• 4.

    Press OW, Li H, Schoder H, et al. US Intergroup trial of response-adapted therapy for stage III to IV Hodgkin lymphoma using early interim fluorodeoxyglucose-positron emission tomography imaging: Southwest Oncology Group S0816. J Clin Oncol 2016;34:20202007.

    • Crossref
    • Search Google Scholar
    • Export Citation
  • 5.

    Zinzani PL, Broccoli A, Gioia DM, et al. Interim positron emission tomography response-adapted therapy in advanced-stage Hodgkin lymphoma: final results of the phase II part of the HD0801 study. J Clin Oncol 2016;34:13761385.

    • Crossref
    • PubMed
    • Search Google Scholar
    • Export Citation
  • 6.

    Trotman J, Barrington SF. The role of PET in first-line treatment of Hodgkin lymphoma. Lancet Haematol 2021;8:e6779.

  • 7.

    Stephens DM, Li H, Schoder H, et al. Five-year follow-up of SWOG S0816: limitations and values of a PET-adapted approach with stage III/IV Hodgkin lymphoma. Blood 2019;134:12381246.

    • Crossref
    • PubMed
    • Search Google Scholar
    • Export Citation
  • 8.

    Gallamini A, Tarella C, Viviani S, et al. Early chemotherapy intensification with escalated BEACOPP in patients with advanced-stage Hodgkin lymphoma with a positive interim positron emission tomography/computed tomography scan after two ABVD cycles: long-term results of the GITIL/FIL HD 0607 trial. J Clin Oncol 2018;36:454462.

    • PubMed
    • Search Google Scholar
    • Export Citation
  • 9.

    Rigacci L, Puccini B, Broccoli A, et al. Clinical characteristics of interim-PET negative patients with a positive end PET from the prospective HD08-01 FIL study. Ann Hematol 2020;99:283291.

    • Crossref
    • PubMed
    • Search Google Scholar
    • Export Citation
  • 10.

    Gallamini A, Rossi A, Patti C, et al. Consolidation radiotherapy could be safely omitted in advanced Hodgkin lymphoma with large nodal mass in complete metabolic response after ABVD: final analysis of the randomized GITIL/FIL HD0607 trial. J Clin Oncol 2020;38:39053913.

    • Crossref
    • PubMed
    • Search Google Scholar
    • Export Citation
  • 11.

    Anderson RA, Remedios R, Kirkwood AA, et al. Determinants of ovarian function after response-adapted therapy in patients with advanced Hodgkin’s lymphoma: a secondary analysis of a randomised phase 3 trial. Lancet Oncol 2018;19:13281337.

    • Crossref
    • PubMed
    • Search Google Scholar
    • Export Citation
  • 12.

    Demeestere I, Racape J, Dechene J, et al. Gonadal function recovery in patients with advanced Hodgkin lymphoma treated with a PET-adapted regimen: prospective analysis of a randomized phase III trial (AHL2011). J Clin Oncol 2021;39:32513260.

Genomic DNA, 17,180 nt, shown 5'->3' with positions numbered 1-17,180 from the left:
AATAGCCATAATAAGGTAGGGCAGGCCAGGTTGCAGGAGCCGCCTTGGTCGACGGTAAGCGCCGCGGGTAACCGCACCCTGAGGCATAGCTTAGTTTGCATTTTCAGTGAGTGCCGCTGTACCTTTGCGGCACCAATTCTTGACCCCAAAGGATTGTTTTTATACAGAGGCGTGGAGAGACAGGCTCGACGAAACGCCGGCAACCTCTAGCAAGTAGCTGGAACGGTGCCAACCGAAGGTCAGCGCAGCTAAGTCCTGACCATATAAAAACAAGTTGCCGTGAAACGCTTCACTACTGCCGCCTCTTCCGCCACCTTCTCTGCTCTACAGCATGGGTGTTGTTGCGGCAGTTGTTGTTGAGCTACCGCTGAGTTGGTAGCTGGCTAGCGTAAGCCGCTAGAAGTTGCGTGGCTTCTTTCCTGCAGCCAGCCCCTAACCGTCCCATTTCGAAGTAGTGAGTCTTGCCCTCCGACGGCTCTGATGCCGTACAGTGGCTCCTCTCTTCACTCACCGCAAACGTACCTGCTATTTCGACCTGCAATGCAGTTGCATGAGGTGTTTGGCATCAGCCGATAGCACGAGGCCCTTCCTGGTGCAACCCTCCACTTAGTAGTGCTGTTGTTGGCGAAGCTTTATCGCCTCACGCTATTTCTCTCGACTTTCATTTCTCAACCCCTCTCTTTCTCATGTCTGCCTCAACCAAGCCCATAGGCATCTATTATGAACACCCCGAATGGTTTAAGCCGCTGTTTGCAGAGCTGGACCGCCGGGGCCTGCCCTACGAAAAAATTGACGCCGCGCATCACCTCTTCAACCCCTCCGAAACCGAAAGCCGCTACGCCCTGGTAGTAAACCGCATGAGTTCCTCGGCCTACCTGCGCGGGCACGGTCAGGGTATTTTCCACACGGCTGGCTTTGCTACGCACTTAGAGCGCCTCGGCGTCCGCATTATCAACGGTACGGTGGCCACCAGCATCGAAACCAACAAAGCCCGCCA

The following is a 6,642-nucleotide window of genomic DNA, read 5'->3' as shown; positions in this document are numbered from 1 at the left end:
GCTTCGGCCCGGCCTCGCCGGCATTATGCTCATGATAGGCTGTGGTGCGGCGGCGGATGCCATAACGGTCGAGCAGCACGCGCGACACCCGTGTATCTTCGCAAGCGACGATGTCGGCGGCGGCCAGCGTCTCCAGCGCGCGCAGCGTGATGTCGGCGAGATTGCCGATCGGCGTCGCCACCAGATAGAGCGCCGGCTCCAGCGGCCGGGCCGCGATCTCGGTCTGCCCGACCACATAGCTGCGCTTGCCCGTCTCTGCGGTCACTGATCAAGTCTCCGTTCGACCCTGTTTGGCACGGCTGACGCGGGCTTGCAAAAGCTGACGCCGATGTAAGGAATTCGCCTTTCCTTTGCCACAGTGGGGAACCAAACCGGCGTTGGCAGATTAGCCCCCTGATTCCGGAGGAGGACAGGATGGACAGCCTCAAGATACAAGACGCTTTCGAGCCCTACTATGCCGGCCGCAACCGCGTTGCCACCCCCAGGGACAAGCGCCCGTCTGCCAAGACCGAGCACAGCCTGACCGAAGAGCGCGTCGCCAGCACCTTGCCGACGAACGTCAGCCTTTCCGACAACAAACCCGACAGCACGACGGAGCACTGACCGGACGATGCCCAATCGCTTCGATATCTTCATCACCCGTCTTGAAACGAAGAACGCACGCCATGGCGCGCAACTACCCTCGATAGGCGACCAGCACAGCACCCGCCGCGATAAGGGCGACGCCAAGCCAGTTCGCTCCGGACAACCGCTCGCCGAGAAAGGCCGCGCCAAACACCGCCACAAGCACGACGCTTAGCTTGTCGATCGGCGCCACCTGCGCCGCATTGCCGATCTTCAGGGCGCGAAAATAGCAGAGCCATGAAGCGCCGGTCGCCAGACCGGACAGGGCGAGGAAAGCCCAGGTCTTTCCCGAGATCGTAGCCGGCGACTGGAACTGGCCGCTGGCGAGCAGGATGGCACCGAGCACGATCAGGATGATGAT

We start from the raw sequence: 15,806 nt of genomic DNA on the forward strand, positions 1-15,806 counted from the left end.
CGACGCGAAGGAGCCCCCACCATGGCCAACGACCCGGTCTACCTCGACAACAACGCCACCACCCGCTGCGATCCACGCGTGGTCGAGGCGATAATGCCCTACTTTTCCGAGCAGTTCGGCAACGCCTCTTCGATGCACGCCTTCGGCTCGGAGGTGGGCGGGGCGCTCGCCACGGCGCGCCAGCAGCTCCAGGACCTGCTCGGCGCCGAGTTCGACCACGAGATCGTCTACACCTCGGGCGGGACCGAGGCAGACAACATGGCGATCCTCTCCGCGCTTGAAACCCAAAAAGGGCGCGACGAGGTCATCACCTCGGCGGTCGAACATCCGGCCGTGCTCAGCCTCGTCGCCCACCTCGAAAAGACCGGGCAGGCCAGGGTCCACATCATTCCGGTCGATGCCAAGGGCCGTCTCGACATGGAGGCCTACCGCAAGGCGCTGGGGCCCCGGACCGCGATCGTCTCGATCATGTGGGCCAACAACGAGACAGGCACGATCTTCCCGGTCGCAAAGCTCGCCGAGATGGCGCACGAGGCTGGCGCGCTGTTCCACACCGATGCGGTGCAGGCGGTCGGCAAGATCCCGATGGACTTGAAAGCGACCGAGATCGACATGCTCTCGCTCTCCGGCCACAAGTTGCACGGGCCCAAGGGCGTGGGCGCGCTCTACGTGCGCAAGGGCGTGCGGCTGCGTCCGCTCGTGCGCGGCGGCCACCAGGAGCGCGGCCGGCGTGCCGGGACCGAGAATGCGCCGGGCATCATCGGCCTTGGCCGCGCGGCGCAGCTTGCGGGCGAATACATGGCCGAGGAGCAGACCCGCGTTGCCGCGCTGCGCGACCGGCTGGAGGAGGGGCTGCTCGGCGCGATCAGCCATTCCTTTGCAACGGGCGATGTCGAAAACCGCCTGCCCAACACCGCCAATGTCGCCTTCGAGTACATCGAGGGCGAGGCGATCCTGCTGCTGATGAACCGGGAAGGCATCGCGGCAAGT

• Crossref
    • PubMed
    • Search Google Scholar
    • Export Citation
  • 13.

    Huntington SF, von Keudell G, Davidoff AJ, et al. Cost-effectiveness analysis of brentuximab vedotin with chemotherapy in newly diagnosed stage III and IV Hodgkin lymphoma [published online October 4, 2018]. J Clin Oncol, doi: 10.1200/JCO.18.00122

    • PubMed
    • Search Google Scholar
    • Export Citation
  • 14.

    Ramchandren R, Domingo-Domenech E, Rueda A, et al. Nivolumab for newly diagnosed advanced-stage classic Hodgkin lymphoma: safety and efficacy in the phase II CheckMate 205 study. J Clin Oncol 2019;37:19972007.

    • Crossref
    • PubMed
    • Search Google Scholar
    • Export Citation
  • 15.

    Viviani S, Mazzocchi A, Pavoni C, et al. Early serum TARC reduction predicts prognosis in advanced-stage Hodgkin lymphoma patients treated with a PET-adapted strategy. Hematol Oncol 2020;38:501508.

    • Crossref
    • PubMed
    • Search Google Scholar
    • Export Citation
  • 16.

    Plattel WJ, Visser L, Diepstra A, et al. Interim thymus and activation regulated chemokine versus interim 18 F-fluorodeoxyglucose positron-emission tomography in classical Hodgkin lymphoma response evaluation. Br J Haematol 2020;190:4044.

    • Crossref
    • PubMed
    • Search Google Scholar
    • Export Citation
  • 17.

    Gallamini A, Tarella C, Viviani S, et al. Early chemotherapy intensification with escalated BEACOPP in patients with advanced-stage Hodgkin lymphoma with a positive interim positron emission tomography/computed tomography scan after two ABVD cycles: long-term results of the GITIL/FIL HD 0607 trial. J Clin Oncol 2018;36:454462.

    • PubMed
    • Search Google Scholar
    • Export Citation
  • 18.

    Spina V, Bruscaggin A, Cuccaro A, et al. Circulating tumor DNA reveals genetics, clonal evolution, and residual disease in classical Hodgkin lymphoma. Blood 2018;131:24132425.

    • Crossref
    • PubMed
    • Search Google Scholar
    • Export Citation
  • 19.

    Borchmann S, Cirillo M, Goergen H, et al. Pretreatment vitamin D deficiency is associated with impaired progression-free and overall survival in Hodgkin lymphoma. J Clin Oncol 2019;37:35283537.

    • Crossref
    • PubMed
    • Search Google Scholar
    • Export Citation